01 February 2011
Internet avoidance could lead to future drop in covers and profits
Restaurateurs who don’t embrace the internet to promote their restaurant are potentially damaging their long term prospects by missing out on both customers and revenue, as Brits continue to flock online, according to research from Livebookings. Surprisingly, over a third (39%) of the restaurants surveyed don’t have a website and 25% don’t promote their site anywhere on the internet, meaning they’re invisible to the 53% of consumers who often research restaurants online before reserving a table.
Those that do promote their restaurant, are not necessarily doing so in the correct places. Brits have admitted that in most cases they will know when they want to eat but wont know where, so 66% will frequently use generic search terms such as “Italian in Soho” to locate somewhere suitable. Seventy one per cent also stated that using Google was their preferred method of searching for restaurants. However, only 42% of restaurants use search engine optimisation to improve their online rankings and 23% have never checked how easy their site is to find online.
Other popular methods for consumers searching online are review sites such as Time Out (25%) and voucher sites, such as Moneysupermarket.com (23%). As only 7% of restaurants are currently promoting their website on vouchers sites, this is somewhere that many are missing potential customers.
From research by Livebookings, the leading global online reservations and marketing service for restaurants, the consumers that do find the ideal restaurant online may still be disappointed. Only 44% include the bare minimum map and contact details on their site, although 81% of consumers expect it. And despite 68% of Brits now preferring to book tables online, only 18% of restaurants are offering the service.
In response to these findings, Livebookings will be running a new series of Academy events for restaurateurs, beginning with ‘Maximising Reservations – Same Restaurant, Higher Profits’ in February.
Miles Quest, from the British Hospitality Association says: “It’s clear from this research that the internet is playing an increasingly important role in how consumers are finding and booking restaurants. We urge restaurateurs across the UK to carefully consider how successful their online activity is and if it’s either non-existent or not performing strongly to act swiftly, as the numbers of diners searching online is only going to increase.”
Charles Dobosz, owner of The Grill on the Square Bar & Restaurant in Warrington, says; “We’ve been working with Livebookings since May 2010 and thanks to an online bookings interface linked to our website, we’ve increased our covers by 50%. Livebookings has also helped us develop partnerships with Onionring, lastminute.com and Bookatable.com. In the busy world we live in, live internet booking is the way forward and an essential tool for restaurants.”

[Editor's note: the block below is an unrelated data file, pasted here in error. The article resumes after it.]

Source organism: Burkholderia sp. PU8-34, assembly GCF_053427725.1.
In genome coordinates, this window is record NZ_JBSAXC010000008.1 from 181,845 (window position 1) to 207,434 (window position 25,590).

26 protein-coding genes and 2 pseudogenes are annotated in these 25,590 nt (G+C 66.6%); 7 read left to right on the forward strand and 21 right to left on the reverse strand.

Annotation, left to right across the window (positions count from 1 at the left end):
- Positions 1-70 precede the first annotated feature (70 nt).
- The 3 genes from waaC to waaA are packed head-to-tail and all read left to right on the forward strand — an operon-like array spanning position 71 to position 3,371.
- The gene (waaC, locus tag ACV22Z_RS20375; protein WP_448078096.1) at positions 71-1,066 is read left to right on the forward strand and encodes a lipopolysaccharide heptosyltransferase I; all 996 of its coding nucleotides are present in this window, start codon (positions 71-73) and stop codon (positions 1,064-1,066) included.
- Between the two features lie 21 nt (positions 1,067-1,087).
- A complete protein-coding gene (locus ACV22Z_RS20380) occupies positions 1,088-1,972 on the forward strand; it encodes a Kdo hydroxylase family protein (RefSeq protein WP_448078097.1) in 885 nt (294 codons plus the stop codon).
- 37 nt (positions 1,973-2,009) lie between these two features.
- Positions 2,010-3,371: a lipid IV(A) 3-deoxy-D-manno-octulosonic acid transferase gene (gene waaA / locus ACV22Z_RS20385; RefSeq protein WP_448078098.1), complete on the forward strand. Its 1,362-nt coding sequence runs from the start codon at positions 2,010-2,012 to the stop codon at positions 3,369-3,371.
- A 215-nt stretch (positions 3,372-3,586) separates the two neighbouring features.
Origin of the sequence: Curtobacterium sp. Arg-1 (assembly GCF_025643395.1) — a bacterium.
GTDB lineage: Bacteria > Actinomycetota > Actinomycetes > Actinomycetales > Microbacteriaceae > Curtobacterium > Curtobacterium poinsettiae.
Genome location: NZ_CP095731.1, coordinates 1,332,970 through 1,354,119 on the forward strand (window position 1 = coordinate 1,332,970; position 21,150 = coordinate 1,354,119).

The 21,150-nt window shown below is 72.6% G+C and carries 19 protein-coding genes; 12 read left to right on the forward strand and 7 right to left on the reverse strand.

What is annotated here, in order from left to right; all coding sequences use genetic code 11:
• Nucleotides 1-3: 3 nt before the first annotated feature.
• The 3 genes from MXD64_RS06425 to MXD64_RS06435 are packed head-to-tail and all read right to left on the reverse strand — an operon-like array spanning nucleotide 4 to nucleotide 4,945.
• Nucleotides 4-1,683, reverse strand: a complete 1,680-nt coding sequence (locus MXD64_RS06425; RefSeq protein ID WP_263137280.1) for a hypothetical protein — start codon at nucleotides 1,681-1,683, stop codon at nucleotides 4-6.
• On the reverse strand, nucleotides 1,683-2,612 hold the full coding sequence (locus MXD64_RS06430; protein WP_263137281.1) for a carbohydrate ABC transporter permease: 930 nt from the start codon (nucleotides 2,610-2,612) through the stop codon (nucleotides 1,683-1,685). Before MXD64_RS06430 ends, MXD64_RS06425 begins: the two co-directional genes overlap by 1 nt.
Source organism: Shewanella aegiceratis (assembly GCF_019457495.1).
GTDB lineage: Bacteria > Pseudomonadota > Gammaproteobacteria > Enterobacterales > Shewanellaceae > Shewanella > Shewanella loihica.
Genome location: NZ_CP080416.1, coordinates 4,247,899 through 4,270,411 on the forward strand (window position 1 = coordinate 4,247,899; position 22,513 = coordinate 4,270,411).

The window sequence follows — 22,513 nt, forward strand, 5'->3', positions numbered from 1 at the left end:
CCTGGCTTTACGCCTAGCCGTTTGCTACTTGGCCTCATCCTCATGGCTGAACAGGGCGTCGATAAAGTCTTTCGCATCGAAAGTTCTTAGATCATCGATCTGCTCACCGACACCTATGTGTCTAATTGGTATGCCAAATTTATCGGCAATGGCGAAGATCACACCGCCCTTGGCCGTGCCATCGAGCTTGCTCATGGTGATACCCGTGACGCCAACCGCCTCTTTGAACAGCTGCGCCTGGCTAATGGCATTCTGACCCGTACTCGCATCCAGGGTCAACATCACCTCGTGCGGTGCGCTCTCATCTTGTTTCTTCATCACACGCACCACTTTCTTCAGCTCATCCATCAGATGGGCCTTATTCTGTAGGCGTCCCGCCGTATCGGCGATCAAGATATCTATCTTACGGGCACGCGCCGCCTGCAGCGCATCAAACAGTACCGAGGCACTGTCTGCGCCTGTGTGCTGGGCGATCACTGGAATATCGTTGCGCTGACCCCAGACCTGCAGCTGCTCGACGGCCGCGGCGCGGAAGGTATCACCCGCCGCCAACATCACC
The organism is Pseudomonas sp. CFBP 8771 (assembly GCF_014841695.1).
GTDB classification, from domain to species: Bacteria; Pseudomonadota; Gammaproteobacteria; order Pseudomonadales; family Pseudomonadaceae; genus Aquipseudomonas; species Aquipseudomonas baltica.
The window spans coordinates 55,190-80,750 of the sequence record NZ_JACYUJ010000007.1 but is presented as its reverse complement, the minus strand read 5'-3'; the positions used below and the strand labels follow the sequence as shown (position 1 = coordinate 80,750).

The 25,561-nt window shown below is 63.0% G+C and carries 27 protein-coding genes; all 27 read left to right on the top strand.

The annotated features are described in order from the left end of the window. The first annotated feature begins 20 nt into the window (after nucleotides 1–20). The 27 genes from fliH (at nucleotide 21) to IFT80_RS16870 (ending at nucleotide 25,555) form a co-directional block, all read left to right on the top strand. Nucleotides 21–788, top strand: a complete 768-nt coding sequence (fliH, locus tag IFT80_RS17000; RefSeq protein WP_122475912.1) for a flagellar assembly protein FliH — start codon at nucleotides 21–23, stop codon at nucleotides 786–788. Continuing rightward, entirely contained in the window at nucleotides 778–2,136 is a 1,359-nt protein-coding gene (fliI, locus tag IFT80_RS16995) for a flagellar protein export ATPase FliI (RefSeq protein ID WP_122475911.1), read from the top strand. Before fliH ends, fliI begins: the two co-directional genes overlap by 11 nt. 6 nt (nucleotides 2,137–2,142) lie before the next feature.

Commenting on the findings, Olivia FitzGerald, Livebookings UK and Ireland Regional Director, says: “Restaurant owners and their employees are up against it on a daily basis, juggling multiple tasks.”
“Having an online presence which is easy to find, navigate and reserve through is a necessity as it keeps the restaurant covers ticking over and frees up staff to look after diners. To help restaurateurs looking for advice on boosting their website, we’re hosting a number of upcoming events on key topics, details of which can be found on our website, www.livebookings.co.uk.”
As well as getting new customers in, restaurateurs also need to be mindful of how to get those that have visited to come back. The increase in popularity of review sites such as Trip Advisor is shown with 21% of consumers saying this is their preferred method of feeding back, with filling in a form on the restaurant’s website being most common (34%). Comment cards are currently used most by restaurants (46%), only a fifth (20%) are monitoring online review sites and 20% don’t collect feedback at all.
The research also found that 45% of restaurants don’t send any emails to previous customers, despite 33% of diners being happy to hear from them once a month. A clear benefit of doing so is that 25% of consumers have visited a restaurant in the past month as a result of an email offer.